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1000 feet of elevation gain equals X miles

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1000 feet of elevation gain equals X miles

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Old 12-13-14, 12:48 PM
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henge
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1000 feet of elevation gain equals X miles

I'm a flatlander planning a 2+ week bicycling trip to Shikoku, Japan next spring. We're in good physical shape and ride recreationally but have not toured before. We will travel light, as we'll be staying at inns.

Shikoku is fairly mountainous and the route we will follow has 5 mountains where we will gain 2000 feet of elevation and 15 sections where we will gain 1000 feet of elevation. The grades vary but can be steep by my standards; based on the large scale maps I've seen several slopes have grades well over 10% extending for up to a few miles at a stretch. Some climbs are shorter and sharper.

I understand this will vary for individuals and depend on the particular slopes, but for planning purposes, is there any general rule of thumb correlating mileage and climb? For example, is it harder/will it take longer to go 60 miles on flat land or 50 miles with one 1000 foot climb or 40 miles with a 2000 foot climb?
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Old 12-13-14, 12:58 PM
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It takes what it takes... As soon as you start to try and keep a set speed and distance the fun of riding/touring goes out the window. Enjoy the scenery and the ride, don't worry about time versus distance. JMO Any answers you get here would be only applicable to that person anyways, trying to meet someone elses time/distance numbers sounds like a race to me...
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Old 12-13-14, 01:47 PM
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Originally Posted by 350htrr View Post
It takes what it takes... As soon as you start to try and keep a set speed and distance the fun of riding/touring goes out the window. Enjoy the scenery and the ride, don't worry about time versus distance.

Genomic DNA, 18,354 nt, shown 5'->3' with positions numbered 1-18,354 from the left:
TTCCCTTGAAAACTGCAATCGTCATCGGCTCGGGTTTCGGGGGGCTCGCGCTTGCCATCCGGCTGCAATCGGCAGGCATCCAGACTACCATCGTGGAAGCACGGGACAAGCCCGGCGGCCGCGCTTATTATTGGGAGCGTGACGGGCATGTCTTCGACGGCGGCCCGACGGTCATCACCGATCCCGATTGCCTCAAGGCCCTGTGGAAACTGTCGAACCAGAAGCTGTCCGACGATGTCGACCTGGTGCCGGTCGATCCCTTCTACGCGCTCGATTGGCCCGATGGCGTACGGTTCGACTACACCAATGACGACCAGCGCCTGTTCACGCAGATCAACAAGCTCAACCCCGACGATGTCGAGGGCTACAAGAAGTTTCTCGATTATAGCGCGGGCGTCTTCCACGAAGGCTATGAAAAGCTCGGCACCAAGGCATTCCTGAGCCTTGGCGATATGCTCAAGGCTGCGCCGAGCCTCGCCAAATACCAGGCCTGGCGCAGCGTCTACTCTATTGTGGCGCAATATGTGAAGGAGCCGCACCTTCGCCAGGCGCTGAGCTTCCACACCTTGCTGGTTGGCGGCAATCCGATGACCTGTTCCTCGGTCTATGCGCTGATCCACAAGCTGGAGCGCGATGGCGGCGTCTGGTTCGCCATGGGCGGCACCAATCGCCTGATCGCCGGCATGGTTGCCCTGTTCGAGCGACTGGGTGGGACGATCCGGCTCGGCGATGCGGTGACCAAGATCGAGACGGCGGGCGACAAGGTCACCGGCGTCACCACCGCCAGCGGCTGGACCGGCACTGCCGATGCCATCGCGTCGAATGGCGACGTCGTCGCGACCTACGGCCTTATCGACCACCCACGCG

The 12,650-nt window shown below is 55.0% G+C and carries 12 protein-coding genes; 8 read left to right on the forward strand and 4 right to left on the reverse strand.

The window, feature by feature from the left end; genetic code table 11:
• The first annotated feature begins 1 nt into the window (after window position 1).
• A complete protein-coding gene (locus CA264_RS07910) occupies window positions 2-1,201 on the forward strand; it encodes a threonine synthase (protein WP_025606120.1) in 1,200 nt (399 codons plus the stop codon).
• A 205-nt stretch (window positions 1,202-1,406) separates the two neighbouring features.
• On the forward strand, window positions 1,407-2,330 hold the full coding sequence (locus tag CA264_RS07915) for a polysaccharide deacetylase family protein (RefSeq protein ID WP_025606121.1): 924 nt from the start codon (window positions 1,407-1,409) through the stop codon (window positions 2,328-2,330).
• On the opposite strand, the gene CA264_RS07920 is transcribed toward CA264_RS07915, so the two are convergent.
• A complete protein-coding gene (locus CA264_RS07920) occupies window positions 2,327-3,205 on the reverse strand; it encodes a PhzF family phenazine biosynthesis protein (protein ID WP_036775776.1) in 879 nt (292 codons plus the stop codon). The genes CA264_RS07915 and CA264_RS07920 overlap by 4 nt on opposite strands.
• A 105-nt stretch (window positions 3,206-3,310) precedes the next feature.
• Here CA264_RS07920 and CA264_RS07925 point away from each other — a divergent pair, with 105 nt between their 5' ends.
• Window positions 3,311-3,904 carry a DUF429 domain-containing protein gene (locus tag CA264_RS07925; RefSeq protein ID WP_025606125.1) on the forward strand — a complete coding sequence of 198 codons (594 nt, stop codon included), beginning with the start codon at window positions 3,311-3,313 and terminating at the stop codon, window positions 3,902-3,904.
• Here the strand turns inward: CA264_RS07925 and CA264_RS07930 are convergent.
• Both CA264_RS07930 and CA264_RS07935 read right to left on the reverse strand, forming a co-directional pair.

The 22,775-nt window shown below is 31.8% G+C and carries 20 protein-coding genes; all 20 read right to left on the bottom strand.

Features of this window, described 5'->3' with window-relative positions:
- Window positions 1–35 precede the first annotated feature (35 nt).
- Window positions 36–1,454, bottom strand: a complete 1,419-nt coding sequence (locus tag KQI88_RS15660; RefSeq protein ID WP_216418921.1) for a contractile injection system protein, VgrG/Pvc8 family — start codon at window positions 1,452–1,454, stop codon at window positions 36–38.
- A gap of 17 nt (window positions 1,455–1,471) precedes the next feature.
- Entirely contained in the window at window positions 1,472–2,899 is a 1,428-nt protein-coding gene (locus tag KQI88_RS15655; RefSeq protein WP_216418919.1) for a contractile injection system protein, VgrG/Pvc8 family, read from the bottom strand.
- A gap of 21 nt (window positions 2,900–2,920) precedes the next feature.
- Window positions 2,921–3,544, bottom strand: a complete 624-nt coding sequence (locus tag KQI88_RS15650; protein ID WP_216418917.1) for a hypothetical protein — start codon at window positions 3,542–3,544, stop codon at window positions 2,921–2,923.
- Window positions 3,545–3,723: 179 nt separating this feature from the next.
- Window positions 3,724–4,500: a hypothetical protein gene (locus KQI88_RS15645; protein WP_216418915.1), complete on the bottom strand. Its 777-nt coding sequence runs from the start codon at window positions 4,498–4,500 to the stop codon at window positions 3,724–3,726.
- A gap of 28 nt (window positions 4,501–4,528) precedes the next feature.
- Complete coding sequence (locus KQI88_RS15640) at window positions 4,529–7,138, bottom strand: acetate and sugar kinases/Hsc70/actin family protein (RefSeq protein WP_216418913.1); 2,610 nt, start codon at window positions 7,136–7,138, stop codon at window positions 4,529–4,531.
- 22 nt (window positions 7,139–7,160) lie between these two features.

True, but having an idea of how long it is likely to take may be necessary in at least some cases. The rider may have a need to know at least approximately how long the whole tour will take. Also when towns are widely spaced it can be important to know roughly how many hours of riding they are apart.

I do agree that schedules and deadlines can suck a lot of the joy out of a trip and they should be avoided when possible but sometimes they aren't.

On the original question...
Trail runners and hikers sometime figure that 1000' of elevation gained is equivalent to another mile in figuring out the time needed. Not sure if that calculation works for bicycling or not.

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Old 12-13-14, 01:59 PM
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Thanks. I'm not trying to over-schedule or compete, just get a sense of how long things will take. We do have the normal time constraints (i.e., a plane to catch) and the route follows an ancient Buddhist pilgrimage trail with 88 temples which we plan to visit. I don't want to have to rush thru the last portion or miss any temples.
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Old 12-13-14, 02:11 PM
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[Paper?] Topographic Maps will give you slope rate of change, as indicated by how closely together the lines of height are..

G'foo .. Here is a source online for seeing maps of Japan , in Texas. (Universities have Map Libraries , Geography Department resources )

http://www.lib.utexas.edu/maps/ams/japan/

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Old 12-13-14, 02:23 PM
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Originally Posted by henge View Post
For example, is it harder/will it take longer to go 60 miles on flat land or 50 miles with one 1000 foot climb or 40 miles with a 2000 foot climb?
Hmmm... it would depend on the ride, and riders. Body weight also is a factor, so a 150 lb man may have a much easier time on the hill than a 250 lb man. Proportional for women too.

I find that a hill climb is both slow, but also takes a lot out of my physically. The heavier the panniers, the worse. How is your gearing for the hills?